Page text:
• Your templates should assume that the site-templates have these blocks for you to fill:
    • title; obviously, the document's title, must be <title>-safe, so no formatting
    • extrahead; anything extra your document wants stuffed into the <head> (e.g., a <style> or <link>s)
    • content; the main content of the document
  • You should refer to media-files with a configurable prefix, in the example a good setting would be MNEMOSYNE_MEDIA_ROOT. For example:
    <link rel='stylesheet' href='{{ MNEMOSYNE_MEDIA_ROOT }}/my.css' />
    
  • You should refer to pages in your application with either relative links, or where this is impractical or just plain impossible, with a configurable prefix. In the example I would go with MNEMOSYNE_ROOT.
  • Please, please, please. Try to write templates as correct XHTML.

Template tags

  • Your application should provide template tags for those features which do not depend on the actual request being handled, for example a hypothetical blog application might provide template tags to get a list of categories, etc. This way sites can easily integrate your application outside your applications own views.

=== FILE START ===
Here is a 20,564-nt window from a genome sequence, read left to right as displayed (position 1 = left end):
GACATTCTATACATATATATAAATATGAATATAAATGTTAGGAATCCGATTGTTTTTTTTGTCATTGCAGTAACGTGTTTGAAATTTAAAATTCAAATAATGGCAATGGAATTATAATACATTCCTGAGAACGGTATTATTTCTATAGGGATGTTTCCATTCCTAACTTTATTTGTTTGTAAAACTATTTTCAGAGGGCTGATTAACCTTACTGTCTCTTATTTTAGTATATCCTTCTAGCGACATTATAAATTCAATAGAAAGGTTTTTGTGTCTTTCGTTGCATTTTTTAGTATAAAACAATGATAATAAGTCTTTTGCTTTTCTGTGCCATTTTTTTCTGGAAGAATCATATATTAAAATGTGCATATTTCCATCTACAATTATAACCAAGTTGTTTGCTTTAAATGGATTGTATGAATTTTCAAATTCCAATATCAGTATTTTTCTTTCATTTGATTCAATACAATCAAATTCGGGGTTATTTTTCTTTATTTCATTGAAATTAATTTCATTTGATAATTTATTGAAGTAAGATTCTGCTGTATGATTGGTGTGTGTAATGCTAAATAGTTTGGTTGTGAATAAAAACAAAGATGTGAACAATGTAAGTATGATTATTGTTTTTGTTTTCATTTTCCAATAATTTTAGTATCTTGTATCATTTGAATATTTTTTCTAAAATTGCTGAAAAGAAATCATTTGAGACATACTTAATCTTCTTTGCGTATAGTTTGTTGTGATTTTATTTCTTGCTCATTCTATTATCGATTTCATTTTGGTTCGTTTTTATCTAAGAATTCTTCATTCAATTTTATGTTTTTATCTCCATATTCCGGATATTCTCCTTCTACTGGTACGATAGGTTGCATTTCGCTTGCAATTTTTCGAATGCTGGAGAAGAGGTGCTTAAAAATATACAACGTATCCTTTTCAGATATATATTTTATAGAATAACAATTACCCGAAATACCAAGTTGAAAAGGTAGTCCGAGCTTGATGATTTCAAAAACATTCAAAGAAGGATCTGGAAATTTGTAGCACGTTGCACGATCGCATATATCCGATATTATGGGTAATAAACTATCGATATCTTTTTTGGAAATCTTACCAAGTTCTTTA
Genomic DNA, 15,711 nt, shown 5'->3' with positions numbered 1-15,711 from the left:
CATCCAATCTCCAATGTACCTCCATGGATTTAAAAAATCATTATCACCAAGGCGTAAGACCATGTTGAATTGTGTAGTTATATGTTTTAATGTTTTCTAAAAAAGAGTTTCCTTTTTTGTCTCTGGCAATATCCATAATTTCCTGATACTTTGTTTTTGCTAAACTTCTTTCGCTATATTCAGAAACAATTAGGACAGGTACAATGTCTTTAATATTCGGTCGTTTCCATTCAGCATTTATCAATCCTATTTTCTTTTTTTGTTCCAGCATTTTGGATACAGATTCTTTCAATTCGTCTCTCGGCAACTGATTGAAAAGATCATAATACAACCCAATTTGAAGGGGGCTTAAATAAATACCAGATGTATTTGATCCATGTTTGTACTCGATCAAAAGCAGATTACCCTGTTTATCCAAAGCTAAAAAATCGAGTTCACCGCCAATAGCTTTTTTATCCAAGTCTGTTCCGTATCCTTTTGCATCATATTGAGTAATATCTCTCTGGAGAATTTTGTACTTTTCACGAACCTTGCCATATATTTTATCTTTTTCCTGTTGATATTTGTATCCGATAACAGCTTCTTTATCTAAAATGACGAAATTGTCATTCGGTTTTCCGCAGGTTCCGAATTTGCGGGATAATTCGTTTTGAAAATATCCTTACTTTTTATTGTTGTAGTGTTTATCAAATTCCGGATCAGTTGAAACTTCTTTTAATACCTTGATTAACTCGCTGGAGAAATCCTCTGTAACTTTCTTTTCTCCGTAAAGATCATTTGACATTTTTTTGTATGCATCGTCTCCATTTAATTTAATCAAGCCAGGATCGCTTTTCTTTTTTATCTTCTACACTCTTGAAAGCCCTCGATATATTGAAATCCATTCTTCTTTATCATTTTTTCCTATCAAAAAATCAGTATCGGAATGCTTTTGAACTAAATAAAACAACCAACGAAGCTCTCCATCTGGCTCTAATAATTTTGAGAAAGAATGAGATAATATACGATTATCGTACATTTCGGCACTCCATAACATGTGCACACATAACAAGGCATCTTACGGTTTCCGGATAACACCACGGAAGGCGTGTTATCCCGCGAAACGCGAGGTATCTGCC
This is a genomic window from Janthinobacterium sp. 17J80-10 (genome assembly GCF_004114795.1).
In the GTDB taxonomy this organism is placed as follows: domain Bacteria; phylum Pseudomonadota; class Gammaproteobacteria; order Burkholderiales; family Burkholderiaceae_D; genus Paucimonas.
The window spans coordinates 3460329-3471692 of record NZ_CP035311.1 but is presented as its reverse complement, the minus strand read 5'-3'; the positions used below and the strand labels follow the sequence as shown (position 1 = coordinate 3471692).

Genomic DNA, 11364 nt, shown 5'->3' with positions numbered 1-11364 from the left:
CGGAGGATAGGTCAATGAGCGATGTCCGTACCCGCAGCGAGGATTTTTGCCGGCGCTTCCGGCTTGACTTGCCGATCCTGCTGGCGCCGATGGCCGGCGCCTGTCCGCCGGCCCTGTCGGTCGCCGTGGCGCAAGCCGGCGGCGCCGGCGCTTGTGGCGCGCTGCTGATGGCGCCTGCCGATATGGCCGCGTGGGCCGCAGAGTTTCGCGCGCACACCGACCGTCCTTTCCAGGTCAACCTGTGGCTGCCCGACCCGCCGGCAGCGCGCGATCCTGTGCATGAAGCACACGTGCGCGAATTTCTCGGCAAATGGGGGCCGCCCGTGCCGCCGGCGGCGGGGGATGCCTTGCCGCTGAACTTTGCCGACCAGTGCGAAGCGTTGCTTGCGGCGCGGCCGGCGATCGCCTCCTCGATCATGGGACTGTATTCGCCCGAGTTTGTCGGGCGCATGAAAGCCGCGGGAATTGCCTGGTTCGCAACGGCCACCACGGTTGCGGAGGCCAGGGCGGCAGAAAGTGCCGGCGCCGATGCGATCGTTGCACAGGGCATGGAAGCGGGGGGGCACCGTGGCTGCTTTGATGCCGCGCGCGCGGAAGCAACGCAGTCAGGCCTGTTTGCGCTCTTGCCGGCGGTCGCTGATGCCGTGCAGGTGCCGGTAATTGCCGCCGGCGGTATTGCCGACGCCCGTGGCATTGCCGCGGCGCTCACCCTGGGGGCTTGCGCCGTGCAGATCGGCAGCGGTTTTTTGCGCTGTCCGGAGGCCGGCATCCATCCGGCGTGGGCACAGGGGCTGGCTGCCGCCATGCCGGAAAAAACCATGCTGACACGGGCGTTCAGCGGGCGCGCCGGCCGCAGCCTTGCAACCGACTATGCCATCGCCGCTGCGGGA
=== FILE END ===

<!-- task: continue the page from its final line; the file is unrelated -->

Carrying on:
Media files

  • Your media-files should go into mnemosyne/media/. Should that be mnemosyne/media/mnemosyne/? It would mirror the templates, and probably looks better in Alias-directives in Apache-configurations ;)

Settings

  • Your application should have decent default values for MNEMOSYNE_ROOT and MNEMOSYNE_MEDIA_ROOT, for example /mnemosyne and /media/mnemosyne.
  • If you use source control, or want to publish your application on the web, it may be a good idea to move sensitive or machine/user specific settings like database passwords and such out of the main settings.py file. Check out the SplitSettings page for some ideas how this could be done.

Package and module structure

  • Separate generic apps that you are intending to distribute into a different project from other projects which might happen to use that app. To avoid clashes, use a name for the project which is unique to you, the author, such as one based on a domain name that you own. Examples:
    project_for_acme_com/
        apps/